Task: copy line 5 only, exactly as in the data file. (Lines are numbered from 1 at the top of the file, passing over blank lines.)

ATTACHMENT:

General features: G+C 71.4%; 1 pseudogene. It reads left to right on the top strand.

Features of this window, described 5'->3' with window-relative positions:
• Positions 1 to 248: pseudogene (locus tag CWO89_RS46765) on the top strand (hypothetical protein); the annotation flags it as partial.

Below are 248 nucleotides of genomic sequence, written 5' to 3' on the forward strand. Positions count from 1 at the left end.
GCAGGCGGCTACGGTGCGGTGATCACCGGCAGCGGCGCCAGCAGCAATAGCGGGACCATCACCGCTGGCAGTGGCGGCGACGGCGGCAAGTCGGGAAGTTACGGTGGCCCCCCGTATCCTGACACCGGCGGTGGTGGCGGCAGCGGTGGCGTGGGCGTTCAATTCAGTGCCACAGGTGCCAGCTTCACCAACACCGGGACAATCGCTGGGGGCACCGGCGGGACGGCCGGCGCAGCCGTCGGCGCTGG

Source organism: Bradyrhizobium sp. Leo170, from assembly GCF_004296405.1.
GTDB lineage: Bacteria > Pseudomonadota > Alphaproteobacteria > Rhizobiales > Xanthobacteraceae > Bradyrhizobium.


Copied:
GCAGGCGGCTACGGTGCGGTGATCACCGGCAGCGGCGCCAGCAGCAATAGCGGGACCATCACCGCTGGCAGTGGCGGCGACGGCGGCAAGTCGGGAAGTTACGGTGGCCCCCCGTATCCTGACACCGGCGGTGGTGGCGGCAGCGGTGGCGTGGGCGTTCAATTCAGTGCCACAGGTGCCAGCTTCACCAACACCGGGACAATCGCTGGGGGCACCGGCGGGACGGCCGGCGCAGCCGTCGGCGCTGG